It’s crazy to think that when you’re going for a hike or setting up camp – a bear could be smelling and tracking your scent.
Despite their inherent adorable appearance, bears can be absolutely deadly. You’ve probably heard horror stories of full-grown bears mauling humans to death.
This article will talk about how far bears can smell, also the best ways to avoid them while camping in the woods.
How Far Can Bears Smell?
Depending on weather, wind, and if something has a more pungent smell – at the low end of the spectrum, some claim that bears can smell between 1 – 3 miles.
Others say that their minimum range is 10 miles, and the maximum range is between 15 – 20 miles! That is one impressive noise, regardless if it’s 1 mile or 20, and also means that once you’ve walked into a bear’s territory, they can already smell you.
This being said, there is some debate about the sense of smell between brown or black bears.
Why Can Bears Smell So Far?
Why exactly do they have such a heightened sense of smell? After all, they can see fine. Their hearing isn’t bad at all. So why rely on smell?
To answer that, you need to take into account that bears tend to be solitary creatures that carve out “territories” for themselves. Their sense of smell allows them to tell,
- If another bear is intruding on their territory
- If there is a carcass nearby, especially helpful for fish carcasses
- If there are any ripe berries or fruit
- If there is a fire
- To help locate lost cubs
With a great sense of smell, a bear can utilize its other senses to work with smell.
For example, if they smell something unfamiliar in their territory, they can track that smell and use their hearing and sight to check if this smell is from prey or a possible threat.
For us humans, we present a loud, unfamiliar in both sight and sound target that bears may see as a threat; especially if there are cubs nearby.
How Far Can Other Types Of Bears Smell?
Most species, including Kodiak, Grizzle, Brown, and Panda Bears can normally smell around 20 or more miles.
Polar Bears have what is so-far documented as the best sense of smell for a bear. They can detect seals, their favorite food source, from up to 40 miles away!
Given that they live in arctic tundras, where sight and hearing can be hampered, they need their sense of smell to find their prey.
Of course, some argue that the range for other bears save for polar bears is much lower such as 1 to 5 miles.
How Do You Avoid A Bear’s Sense Of Smell?
Now that we talked about the sense of smell, how do you avoid a bear while out hiking, climbing, biking, or any other outdoor activity?
Given their powerful sense of smell, they’ll know where you are before you know where they are. Plenty of encounters occur because a bear has picked up your scent and is coming to investigate.
This said, despite their depiction in popular media, bears tend to want to avoid human contact as much as possible.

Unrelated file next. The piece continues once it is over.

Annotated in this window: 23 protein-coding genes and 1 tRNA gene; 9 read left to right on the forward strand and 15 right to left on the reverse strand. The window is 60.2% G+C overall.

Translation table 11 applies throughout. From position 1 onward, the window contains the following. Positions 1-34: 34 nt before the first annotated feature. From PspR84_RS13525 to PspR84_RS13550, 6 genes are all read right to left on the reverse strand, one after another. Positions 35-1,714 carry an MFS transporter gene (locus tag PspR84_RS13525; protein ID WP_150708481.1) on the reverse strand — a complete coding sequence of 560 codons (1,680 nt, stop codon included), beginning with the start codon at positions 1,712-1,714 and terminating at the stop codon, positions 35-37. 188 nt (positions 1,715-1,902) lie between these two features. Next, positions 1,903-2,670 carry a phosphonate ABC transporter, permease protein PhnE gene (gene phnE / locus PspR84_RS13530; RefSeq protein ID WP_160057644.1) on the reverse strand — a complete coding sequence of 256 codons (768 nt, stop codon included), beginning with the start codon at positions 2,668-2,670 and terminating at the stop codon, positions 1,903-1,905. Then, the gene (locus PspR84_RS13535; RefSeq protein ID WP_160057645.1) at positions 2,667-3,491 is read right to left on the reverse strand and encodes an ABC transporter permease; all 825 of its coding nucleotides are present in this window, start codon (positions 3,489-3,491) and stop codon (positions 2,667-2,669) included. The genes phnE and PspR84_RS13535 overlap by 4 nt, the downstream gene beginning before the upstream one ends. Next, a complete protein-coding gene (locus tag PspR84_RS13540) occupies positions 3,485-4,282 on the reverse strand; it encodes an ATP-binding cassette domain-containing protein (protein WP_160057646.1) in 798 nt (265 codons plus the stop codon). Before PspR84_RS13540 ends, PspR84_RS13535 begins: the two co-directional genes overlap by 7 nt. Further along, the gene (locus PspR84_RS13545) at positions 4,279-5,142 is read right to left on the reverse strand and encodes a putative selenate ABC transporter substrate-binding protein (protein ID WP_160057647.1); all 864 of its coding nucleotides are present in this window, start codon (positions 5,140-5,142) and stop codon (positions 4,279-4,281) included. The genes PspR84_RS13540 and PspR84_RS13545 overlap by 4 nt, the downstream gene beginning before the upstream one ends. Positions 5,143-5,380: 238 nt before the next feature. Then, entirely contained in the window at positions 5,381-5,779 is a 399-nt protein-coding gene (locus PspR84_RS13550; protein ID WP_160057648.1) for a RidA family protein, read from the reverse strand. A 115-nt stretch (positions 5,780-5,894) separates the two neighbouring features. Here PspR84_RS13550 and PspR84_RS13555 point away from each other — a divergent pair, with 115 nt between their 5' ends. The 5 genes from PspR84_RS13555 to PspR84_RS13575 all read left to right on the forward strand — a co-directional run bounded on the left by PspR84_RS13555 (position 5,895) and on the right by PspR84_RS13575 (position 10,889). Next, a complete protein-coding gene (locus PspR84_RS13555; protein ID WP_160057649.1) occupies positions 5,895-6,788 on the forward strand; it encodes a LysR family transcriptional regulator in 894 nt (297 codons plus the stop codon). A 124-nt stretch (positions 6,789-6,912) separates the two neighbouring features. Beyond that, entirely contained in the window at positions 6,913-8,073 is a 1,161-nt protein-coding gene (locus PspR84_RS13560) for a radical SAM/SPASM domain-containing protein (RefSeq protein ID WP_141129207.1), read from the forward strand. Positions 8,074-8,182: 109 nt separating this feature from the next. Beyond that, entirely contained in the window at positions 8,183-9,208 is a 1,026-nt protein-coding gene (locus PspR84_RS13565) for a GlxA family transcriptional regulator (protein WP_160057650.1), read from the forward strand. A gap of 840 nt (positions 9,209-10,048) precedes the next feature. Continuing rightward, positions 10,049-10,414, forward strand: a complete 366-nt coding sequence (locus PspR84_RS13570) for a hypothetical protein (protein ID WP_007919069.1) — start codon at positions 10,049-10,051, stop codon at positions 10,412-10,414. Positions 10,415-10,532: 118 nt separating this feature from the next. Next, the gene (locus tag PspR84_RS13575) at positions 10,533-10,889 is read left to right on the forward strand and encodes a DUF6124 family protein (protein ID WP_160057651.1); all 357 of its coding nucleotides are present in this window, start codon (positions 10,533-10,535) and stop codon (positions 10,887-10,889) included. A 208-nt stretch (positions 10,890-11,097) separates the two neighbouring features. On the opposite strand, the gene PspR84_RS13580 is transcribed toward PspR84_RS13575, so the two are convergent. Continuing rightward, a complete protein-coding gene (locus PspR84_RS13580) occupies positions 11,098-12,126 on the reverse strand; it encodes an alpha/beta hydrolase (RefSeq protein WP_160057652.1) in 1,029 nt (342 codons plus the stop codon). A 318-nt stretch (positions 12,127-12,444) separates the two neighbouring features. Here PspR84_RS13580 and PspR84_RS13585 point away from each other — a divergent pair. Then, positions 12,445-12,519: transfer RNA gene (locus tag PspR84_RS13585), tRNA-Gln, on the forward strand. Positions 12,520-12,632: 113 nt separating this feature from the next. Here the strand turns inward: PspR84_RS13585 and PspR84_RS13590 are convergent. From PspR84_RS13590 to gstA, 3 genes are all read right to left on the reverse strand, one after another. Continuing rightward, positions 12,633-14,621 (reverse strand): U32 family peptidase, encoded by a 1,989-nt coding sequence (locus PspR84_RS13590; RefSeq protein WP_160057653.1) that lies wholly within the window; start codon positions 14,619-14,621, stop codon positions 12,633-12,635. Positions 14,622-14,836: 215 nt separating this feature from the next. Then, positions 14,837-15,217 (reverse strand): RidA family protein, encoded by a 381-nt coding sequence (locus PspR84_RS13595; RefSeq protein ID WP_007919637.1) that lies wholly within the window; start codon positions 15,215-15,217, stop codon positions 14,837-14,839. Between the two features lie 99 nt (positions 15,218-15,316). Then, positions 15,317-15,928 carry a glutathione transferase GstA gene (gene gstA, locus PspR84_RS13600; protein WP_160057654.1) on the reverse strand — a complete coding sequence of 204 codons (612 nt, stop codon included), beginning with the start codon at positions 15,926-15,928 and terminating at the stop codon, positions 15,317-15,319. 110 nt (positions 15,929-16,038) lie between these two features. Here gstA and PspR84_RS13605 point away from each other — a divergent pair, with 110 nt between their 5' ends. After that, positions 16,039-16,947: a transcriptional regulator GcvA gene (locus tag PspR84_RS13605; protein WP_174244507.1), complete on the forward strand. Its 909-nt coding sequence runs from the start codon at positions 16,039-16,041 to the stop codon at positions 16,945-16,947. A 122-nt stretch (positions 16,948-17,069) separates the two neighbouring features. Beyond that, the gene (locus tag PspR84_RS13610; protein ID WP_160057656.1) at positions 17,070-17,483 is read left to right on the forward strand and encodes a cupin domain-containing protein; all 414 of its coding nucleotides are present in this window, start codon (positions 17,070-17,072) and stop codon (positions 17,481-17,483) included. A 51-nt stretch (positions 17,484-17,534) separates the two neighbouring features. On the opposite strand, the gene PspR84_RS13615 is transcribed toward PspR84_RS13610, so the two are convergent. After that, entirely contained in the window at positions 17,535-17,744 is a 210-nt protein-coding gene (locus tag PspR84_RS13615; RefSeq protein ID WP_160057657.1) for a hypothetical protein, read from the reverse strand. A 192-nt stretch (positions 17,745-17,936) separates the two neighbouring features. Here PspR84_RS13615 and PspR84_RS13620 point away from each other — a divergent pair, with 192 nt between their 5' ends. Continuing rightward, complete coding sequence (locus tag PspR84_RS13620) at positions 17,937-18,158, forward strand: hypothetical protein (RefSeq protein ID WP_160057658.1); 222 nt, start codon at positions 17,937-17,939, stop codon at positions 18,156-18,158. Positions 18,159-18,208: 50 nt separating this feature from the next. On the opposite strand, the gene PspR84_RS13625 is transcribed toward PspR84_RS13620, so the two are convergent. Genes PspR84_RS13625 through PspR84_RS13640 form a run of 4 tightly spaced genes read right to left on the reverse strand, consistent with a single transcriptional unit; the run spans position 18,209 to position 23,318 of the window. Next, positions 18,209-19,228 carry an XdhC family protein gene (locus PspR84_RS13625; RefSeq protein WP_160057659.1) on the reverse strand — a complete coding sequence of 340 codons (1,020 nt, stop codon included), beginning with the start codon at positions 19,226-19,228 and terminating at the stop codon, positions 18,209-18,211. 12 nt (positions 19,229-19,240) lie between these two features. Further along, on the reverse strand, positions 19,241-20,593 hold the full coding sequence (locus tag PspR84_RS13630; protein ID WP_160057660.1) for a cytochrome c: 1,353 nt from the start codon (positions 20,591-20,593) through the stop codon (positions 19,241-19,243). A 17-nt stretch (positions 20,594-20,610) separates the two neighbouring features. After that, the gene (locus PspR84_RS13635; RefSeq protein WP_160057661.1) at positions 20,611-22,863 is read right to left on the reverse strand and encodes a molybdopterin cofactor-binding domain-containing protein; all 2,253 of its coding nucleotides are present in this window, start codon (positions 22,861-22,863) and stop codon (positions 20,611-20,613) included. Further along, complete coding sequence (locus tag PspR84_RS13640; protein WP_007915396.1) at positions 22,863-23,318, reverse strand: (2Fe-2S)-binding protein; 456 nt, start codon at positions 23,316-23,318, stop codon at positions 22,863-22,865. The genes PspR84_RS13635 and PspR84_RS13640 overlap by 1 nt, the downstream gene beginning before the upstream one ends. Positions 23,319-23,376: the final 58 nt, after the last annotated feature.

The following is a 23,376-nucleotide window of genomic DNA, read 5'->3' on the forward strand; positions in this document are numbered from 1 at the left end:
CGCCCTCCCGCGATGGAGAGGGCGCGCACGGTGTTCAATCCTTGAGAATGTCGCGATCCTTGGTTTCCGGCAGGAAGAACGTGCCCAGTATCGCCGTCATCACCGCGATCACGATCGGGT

They’re smart animals, and understand that while humans might have yummy food, it’s generally not worth the risk to attack a human. However, unaccompanied food is completely free game for a bear.
This is one of the reasons why close encounters with bears tend to end violently. Besides the presence of a cub that a bear is protecting, they will also defend any source of food.
Which includes your food. This is why if you’re going camping, outside of hanging your food from a tree, you need to pack your food in non-odor bags.
Most bags, like zip lock bags or just the original packaging the food comes in, will still produce a powerful odor that a bear can pick up on even if you can’t.
Unattended food, like I said, is free game for a bear. After they pick up the smell, find the food, and dig in they’ll recognize this food is quite yummy. And if this just so happens to be at your campsite, and you show up, a bear won’t hesitate to stand its ground to protect its food.
So before going on a camping trip or hiking trip, always store your food in non-odor bags. You can find them in outdoor stores or online and tend to not very expensive when compared to regular bags.
You can even find reusable bags being sold if you don’t want to throw out your special bags after each use. Blocking the smell of your food will cut down on any bears wandering into your camp.
As for yourself, there isn’t much to do that’ll protect you from a bear’s sense of smell. Instead, they will likely not find you interesting.
They might stroll nearby to investigate, but will stay far away from you. In turn, you should give them their distance. Never panic or run, as this might lead the bear to attack you or at least give chase.
By acting calm, giving a bear its space, and keeping your food away from them, including where they can’t smell it, will keep any aggressive encounters to a bare minimum. Pardon my pun.
Despite their frightening appearance and strength, bears tend to be more curious than threatening. They generally won’t attack you unless it feels it absolutely has to. No reason to make it think that.
While a bear can detect you with its smell, this doesn’t mean that you’re in danger. As long as you keep your distance, stay calm, and keep your food hidden you’ll have no issue with bears on your next outing.
Maybe you can even get a picture, as long as you’re keeping your distance!
Check out this article on keeping your food cold while camping, where I go over 10 simple ways for making your food last longer.
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